Fuji apple is usually larger than most apples. The fruit is redder, and in comparison with other apples, it is sweeter and crispier.
Description/TasteFuji apples are moderately sized fruits, averaging 6 to 8 centimeters in diameter, and have a round to ovate shape with a slightly lopsided appearance. The semi-thick skin is smooth, waxy, and has a yellow-green base, covered in red-pink striping and blush. Fuji apples are known to display a wide range of skin color variation between fruits due to many sports being cultivated with varying shades. Underneath the surface, the flesh is dense, aqueous, crisp, fine-grained, and pale ivory to white, encasing a central core filled with small, black-brown seeds. Fuji apples are crunchy and low in acid, creating a mild and balanced, sweet-tart flavor with notes of honey and citrus.
Seasons/AvailabilityFuji apples are available year-round, with a peak season in the late fall through winter.
Current FactsFuji apples, botanically classified as Malus domestica, are a late-ripening variety that belongs to the Rosaceae family. The Japanese created cultivar was bred from two American varieties and is considered to be one of the sweetest apples available in the global market. Fuji apples are also one of the most commercially cultivated varieties in China, the United States, and Japan in the modern-day. Fuji apples are named after their place of creation, Fujisaki, and were selected for their sweet flavor, crisp texture, dense flesh, and extended storage capabilities. Under the Fuji apple name, there are also multiple varieties found in Japan that have been created from different cultivation methods and are known as the sun-fuji and moon fuji. Sun-fuji apples are allowed to receive direct sunlight when growing to increase the sugar content in the flesh, while moon fuji apples are bagged and protected from the sun until they are ready to be picked.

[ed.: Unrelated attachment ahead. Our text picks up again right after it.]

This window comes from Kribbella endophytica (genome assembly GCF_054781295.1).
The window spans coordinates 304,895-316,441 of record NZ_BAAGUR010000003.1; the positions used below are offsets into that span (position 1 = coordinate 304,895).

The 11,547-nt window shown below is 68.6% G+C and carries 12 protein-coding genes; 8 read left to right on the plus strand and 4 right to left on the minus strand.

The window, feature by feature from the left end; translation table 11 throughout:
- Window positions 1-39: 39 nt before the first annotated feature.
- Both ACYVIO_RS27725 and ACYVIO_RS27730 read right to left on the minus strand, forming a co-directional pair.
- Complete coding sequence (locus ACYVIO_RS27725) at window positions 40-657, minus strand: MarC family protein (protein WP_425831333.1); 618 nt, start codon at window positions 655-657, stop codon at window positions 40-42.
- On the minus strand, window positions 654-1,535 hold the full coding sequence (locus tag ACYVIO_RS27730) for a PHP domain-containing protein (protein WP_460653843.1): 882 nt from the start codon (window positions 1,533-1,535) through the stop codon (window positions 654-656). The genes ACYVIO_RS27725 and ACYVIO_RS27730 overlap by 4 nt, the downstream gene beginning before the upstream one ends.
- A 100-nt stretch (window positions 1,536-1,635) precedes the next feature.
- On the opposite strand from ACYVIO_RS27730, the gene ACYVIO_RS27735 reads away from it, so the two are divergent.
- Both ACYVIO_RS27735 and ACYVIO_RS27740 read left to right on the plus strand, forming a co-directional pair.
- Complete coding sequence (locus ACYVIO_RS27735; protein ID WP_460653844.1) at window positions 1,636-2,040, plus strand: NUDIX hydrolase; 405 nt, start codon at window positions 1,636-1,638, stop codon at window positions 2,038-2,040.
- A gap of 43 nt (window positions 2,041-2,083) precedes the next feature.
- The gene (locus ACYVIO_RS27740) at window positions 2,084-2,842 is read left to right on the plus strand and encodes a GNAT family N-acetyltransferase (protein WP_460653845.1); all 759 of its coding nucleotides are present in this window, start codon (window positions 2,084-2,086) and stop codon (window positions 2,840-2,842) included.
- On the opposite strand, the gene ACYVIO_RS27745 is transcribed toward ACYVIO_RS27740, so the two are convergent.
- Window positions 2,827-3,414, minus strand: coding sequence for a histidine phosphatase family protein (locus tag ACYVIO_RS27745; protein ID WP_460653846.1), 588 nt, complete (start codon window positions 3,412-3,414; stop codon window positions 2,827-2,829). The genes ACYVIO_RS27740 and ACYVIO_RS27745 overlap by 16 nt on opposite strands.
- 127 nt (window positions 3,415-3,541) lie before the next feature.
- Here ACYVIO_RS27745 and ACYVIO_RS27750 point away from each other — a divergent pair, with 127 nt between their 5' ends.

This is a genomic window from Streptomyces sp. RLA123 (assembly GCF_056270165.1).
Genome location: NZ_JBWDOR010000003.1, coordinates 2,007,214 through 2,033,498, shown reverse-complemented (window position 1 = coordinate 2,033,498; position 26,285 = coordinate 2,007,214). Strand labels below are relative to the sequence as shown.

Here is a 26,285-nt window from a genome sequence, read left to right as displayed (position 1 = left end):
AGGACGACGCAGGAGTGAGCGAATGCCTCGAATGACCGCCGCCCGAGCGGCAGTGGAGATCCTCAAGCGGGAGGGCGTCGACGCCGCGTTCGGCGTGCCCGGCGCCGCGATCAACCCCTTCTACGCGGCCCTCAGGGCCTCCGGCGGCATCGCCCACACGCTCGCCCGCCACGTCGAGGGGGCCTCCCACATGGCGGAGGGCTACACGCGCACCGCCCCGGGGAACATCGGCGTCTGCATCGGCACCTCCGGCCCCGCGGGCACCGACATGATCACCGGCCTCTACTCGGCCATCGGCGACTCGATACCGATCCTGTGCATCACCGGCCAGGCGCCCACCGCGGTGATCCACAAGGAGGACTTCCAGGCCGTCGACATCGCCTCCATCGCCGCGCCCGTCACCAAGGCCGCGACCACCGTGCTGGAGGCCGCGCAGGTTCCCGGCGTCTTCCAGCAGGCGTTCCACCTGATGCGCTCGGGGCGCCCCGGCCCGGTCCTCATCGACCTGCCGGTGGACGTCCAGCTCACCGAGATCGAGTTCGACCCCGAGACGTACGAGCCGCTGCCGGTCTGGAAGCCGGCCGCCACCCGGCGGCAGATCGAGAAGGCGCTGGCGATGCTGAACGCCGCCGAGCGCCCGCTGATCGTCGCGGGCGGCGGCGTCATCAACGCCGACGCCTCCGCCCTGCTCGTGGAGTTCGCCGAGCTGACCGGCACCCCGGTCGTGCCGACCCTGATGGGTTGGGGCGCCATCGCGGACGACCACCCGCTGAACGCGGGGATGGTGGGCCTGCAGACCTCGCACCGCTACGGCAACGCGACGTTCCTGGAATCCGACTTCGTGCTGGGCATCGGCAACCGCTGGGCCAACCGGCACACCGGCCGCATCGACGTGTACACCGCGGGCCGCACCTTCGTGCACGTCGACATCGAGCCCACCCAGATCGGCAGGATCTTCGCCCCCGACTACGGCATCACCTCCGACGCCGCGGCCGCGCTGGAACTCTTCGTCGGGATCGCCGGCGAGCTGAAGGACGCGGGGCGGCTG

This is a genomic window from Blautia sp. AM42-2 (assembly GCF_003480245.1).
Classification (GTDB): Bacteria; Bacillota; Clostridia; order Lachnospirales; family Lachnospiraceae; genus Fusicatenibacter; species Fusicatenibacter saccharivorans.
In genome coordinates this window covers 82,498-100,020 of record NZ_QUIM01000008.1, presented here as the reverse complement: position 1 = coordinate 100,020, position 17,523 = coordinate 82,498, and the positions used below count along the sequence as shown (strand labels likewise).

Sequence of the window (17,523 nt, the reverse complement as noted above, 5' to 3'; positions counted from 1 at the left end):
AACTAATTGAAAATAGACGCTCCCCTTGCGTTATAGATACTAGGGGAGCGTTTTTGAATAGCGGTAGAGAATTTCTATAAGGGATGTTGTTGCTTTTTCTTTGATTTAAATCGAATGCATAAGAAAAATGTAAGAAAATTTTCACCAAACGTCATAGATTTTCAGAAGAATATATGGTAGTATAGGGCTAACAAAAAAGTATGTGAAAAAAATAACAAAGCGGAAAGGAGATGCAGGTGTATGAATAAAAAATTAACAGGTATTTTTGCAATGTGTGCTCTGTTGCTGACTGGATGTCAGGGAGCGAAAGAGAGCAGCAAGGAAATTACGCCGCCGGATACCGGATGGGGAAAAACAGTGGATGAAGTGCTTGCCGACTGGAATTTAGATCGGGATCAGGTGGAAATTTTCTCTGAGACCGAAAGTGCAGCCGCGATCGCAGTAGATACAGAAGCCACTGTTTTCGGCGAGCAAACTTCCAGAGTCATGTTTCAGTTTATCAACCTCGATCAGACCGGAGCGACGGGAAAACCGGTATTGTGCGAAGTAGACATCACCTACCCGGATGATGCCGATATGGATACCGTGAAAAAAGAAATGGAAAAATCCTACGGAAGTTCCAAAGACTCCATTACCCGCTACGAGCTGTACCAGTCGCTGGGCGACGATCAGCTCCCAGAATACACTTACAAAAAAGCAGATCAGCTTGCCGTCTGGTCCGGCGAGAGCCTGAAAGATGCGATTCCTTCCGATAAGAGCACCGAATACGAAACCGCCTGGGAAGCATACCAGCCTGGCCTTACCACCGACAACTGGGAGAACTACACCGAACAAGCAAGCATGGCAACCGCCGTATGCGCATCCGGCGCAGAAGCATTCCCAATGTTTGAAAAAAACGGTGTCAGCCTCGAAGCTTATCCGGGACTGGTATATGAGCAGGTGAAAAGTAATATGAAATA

Nutritional ValueFuji apples are an excellent source of vitamin C, which is an antioxidant that can boost the immune system, increase collagen production, and protect the body against environmental damage. The fruits are also a good source of fiber, which can stimulate digestion and contain smaller amounts of vitamin A, iron, potassium, folate, and calcium.
ApplicationsFuji apples are best suited for both raw and cooked applications such as baking, roasting, and stewing. The apples can be sliced and tossed into green and fruit salads, grated into coleslaw, minced and stirred into rice, or chopped and used as a topping over oatmeal, pancakes, and cereal. Fuji apples can also be pressed into juices and cider, cooked into jelly, steeped into teas, blended into applesauce, or boiled into apple butter. The thick skin and dense flesh of the apple hold well when cooked, making the apple a popular variety used in soups and roasts or baked into pies, cakes, tarts, crumbles, crisps, and muffins. Fuji apples can also be layered in sandwiches, topped over pizza, cooked into quiche, or mashed into potatoes. In Japan, Fuji apples are commonly placed on a stick and dipped in caramel or candy coatings as a sweet treat at food festivals. Fuji apples pair well with meats such as pork chops, bacon, sausage, bacon, turkey, and poultry, cheeses such as cheddar, goat, brie, manchego, gorgonzola, and blue, thyme, dates, spinach, cabbage, brussels sprouts, and green beans. The fresh apples will keep 3-6 months when stored in a cool, dry, and dark place such as the refrigerator.